This is a rebroadcast of OICs webinar panel. In this deep dive discussion, Frank Fahey (representing...
How To Maximize Iron Condor Profits
07/06/2012 8:00 am EST
Josip Causic of Online Trading Academy explains how adjusting an iron condor option trade can assist you in making the most money possible from the position.
One of the questions that traders of Iron Condors face is adjustment. There are multiple choices that can be made, but each one of them should be viewed as a separate trade. Among the many possibilities there is a choice of placing another Iron Condor (IC) within the original IC.
Below is a specific example. On Thursday morning, June 21, the Russell 2000 cash settled index was trading at $784, with a weekly ATR (Average True Range) of about 30 points. After attempting several ICs with different strike levels, the following one executed twice.
At the time of entry, the volatility was so low that for the moment, I was questioning the wisdom of executing this trade. Anyhow, the possible rate of return (25%) within a week looked worthwhile for taking the risk.
The total credit for the IC was 0.99 and each wing spread was five points wide; hence the max risk is (5.00-0.99) 4.01. Once again, this trade was done on Thursday morning, June 21, and by midday Friday, the RUT dropped almost 20 handles from 784 to 764.
At that point, the sold 755 put was still OTM by nine points, but there were still many days left until the June week expiration was on June 29. Up to that Friday, the weekly ATR was 30 handles, and then in a single day trading session, abnormality kicked in and the RUT dropped 20 points. The question became, what to do then?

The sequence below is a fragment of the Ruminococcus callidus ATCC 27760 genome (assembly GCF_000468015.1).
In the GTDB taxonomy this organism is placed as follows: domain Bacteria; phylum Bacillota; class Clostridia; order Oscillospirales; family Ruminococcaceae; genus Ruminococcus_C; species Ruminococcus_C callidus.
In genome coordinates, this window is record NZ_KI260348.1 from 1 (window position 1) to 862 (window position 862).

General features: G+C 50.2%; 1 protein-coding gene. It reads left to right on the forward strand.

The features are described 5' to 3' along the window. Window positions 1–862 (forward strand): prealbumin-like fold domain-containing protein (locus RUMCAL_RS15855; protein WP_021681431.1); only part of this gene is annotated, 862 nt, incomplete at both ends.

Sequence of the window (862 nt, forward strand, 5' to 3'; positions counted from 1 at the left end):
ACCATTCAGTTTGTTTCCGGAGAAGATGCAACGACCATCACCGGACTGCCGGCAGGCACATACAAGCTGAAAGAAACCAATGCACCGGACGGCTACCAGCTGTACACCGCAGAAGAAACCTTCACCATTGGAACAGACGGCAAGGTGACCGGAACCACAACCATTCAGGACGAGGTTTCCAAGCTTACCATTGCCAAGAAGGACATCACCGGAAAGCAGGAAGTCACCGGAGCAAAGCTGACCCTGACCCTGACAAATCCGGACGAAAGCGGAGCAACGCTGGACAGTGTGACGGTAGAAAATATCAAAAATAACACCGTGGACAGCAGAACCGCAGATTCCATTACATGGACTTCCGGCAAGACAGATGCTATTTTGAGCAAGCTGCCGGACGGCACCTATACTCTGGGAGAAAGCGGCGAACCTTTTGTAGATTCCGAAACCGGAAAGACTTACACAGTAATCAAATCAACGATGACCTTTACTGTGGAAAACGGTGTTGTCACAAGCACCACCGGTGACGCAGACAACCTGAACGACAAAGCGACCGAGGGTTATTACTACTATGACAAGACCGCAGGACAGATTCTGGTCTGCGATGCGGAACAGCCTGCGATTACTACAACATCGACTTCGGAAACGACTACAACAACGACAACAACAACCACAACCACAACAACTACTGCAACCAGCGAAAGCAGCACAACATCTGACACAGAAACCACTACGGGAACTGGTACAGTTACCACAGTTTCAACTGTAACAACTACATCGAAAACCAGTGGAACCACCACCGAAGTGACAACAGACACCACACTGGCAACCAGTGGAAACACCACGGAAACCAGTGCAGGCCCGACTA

The choice of taking the max loss and being passive is always there, so personally, I do not even consider it a choice, especially not the correct choice. If the option strategy no longer matches the initial market forecast opinion, then be active and make savvy adjustments. I chose to move with the market and entered another IC, only using different strike levels. Figure 2 shows the specifics.
Due to the increase in implied volatility, I was able to obtain an even richer premium (1.16) than initially. However, keep in mind that more money was thrown at the same underlying.
The wing strike spread is still five-points (5.00-1.16) and 3.84 per contract is at risk. From the broker’s perspective, there are four Iron Condors currently on, with a five-point wing strike spread (4×500); so there is 2K involved in this particular trade. Figure 3 shows all the strikes together.
Ideally, if the Russell 2000 index stays between the sold 800 call and 755 put, both condors would produce the maximum profit. To make the presentation of this new Iron Condor within Thursday’s IC even more visual, I took a snap shot of the Risk Profile.
The explanation of the graphic above is beyond the scope of this article, yet the point is that the current price of 763.99 at the time of writing is sitting in that ideal zone for achieving its max profit. It is in between the sold 800 call and 755 put
Although technically speaking, the second IC was not within the first (only the Bear Call component of the new IC was within the initial IC), we still have an IC within an IC.
The main point is that if the selected strike prices are no longer accurate, do not stay passive, be proactive. Look at the possibilities of placing another trade on for the correct reason. Then focus on the outcome of the aggregate of both positions. Good luck and know your options strategies well before trading them.
Josip Causic can be found at Online Trading Academy.
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